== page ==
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The US to review social media platforms of visa applicants

US visa, US, Hina Shamsi, terrorism, Donald Trump, social media, Facebook, Twitter, Instagram, LinkedIn, Reddit, YouTube
The country has proposed the idea in an attempt to restrict the entry of terrorists and mitigate the scope of terrorism

Amid the H-IB visa hassles in the US, comes in proposal from the Trump administration that seeks to scrutinise visa applicants’ social media platforms like Facebook, Twitter, Instagram, LinkedIn, Reddit and YouTube.

The proposal came in after the US President Donald Trump ensured ‘extreme vetting’ for foreigners who want to enter the US. Like Trump, administrators have stated that the proposal is an attempt to pin possible terrorists. The proposal is now in the hands of the Office of Management and Budget to decide if it will it go further to become a law.

If the proposal passes, around 14.7mn people a year from countries like India, China and Mexico would be affected by the proposal.  However, citizens from countries like the UK, Canada, France and Germany that have visa-free travel to the US won’t be affected by the proposal.

Along with their social media profiles, the people, who are affected by the proposal, have to also disclose their telephone numbers, email addresses and travel history that they have been using for the last five years. To further ensure a safe entry, the applicants will have to showcase their history of deportation (if any) and also notify if any of their relatives have some recorded terrorist activity.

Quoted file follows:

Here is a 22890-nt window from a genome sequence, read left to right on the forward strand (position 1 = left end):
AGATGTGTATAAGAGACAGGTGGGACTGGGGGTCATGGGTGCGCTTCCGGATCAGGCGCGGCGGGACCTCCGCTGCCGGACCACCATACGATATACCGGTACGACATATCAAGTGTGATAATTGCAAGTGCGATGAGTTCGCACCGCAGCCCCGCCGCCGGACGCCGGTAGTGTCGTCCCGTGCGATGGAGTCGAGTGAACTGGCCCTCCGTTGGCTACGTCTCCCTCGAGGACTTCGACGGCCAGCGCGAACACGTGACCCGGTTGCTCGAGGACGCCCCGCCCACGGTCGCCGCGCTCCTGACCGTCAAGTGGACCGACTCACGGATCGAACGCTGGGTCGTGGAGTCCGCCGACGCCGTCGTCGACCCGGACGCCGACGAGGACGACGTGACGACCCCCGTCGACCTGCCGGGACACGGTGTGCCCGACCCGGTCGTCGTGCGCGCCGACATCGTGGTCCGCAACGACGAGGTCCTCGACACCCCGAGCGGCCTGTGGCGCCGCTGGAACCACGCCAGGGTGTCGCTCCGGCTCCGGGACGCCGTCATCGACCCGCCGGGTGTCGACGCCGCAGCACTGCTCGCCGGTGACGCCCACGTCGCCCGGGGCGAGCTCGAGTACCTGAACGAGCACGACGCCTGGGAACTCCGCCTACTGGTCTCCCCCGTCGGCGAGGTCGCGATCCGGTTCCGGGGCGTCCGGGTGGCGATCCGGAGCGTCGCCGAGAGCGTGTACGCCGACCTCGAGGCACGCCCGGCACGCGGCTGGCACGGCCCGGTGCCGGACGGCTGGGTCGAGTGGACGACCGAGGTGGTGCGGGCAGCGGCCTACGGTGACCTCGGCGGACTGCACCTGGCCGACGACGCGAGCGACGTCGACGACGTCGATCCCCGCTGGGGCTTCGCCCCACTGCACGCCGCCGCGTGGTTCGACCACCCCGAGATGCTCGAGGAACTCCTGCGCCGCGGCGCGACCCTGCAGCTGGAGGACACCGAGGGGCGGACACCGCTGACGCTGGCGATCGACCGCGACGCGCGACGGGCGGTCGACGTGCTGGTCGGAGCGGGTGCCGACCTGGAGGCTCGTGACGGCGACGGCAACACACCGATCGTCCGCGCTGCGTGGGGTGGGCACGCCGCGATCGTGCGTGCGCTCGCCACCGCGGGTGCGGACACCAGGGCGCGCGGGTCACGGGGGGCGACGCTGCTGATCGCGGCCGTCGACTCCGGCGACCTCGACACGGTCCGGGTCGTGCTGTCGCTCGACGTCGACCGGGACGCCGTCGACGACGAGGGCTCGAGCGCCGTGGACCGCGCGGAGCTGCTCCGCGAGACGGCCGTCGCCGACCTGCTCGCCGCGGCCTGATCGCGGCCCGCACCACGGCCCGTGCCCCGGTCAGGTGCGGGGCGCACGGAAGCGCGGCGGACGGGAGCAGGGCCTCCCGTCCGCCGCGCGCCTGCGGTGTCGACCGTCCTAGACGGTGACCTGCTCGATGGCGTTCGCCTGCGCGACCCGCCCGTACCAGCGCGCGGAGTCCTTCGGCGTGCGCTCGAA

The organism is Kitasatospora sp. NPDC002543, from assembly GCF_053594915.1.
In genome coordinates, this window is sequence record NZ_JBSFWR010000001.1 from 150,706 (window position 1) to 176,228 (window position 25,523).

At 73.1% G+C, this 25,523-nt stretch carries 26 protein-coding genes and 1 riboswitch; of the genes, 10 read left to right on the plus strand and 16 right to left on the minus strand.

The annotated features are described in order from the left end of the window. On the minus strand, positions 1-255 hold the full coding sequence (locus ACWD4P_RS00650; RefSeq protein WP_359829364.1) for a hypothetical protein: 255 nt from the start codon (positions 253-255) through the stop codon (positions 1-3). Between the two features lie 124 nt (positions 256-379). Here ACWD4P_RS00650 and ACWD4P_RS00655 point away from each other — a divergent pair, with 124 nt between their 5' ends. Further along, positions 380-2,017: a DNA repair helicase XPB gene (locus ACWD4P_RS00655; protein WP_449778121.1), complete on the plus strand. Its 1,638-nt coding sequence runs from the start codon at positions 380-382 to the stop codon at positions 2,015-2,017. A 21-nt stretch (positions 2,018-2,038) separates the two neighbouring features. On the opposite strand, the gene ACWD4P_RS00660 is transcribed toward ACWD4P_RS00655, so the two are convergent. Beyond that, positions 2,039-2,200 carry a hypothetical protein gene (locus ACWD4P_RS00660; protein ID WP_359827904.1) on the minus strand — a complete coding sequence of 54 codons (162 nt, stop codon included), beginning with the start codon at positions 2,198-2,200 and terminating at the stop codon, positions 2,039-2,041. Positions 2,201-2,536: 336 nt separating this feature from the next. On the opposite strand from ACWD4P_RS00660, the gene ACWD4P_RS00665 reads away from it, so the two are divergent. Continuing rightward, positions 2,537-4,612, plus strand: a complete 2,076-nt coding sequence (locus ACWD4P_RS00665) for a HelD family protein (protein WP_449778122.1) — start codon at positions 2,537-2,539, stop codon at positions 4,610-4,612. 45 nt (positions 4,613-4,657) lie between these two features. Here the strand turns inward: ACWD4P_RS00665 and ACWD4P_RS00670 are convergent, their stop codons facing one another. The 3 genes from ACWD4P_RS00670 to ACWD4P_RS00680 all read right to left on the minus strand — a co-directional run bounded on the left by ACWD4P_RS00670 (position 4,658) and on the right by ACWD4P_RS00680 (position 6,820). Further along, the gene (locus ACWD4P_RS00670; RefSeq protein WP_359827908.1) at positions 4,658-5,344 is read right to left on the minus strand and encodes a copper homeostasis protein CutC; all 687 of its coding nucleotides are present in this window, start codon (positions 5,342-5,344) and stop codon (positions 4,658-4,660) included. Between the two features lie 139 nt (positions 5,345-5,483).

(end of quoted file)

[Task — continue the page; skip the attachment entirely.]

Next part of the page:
“Maintaining robust screening standards for visa applicants is a dynamic practice that must adapt to emerging threats,” the US state department said in a statement, quoted by the New York Times.

“We already request limited contact information, travel history, family member information, and previous addresses from all visa applicants. Collecting this additional information from visa applicants will strengthen our process for vetting these applicants and confirming their identity.”

Project As this proposal has the power of invading people’s privacy and freedom of speech, it has given rise to a lot of criticisms. Hina Shamsi, director of the ACLU National Security in the US, said: “People will now have to wonder if what they say online will be misconstrued or misunderstood by a government official.”

“We’re also concerned about how the Trump administration defines the vague and over-broad term ‘terrorist activities’ because it is inherently political and can be used to discriminate against immigrants who have done nothing wrong.”

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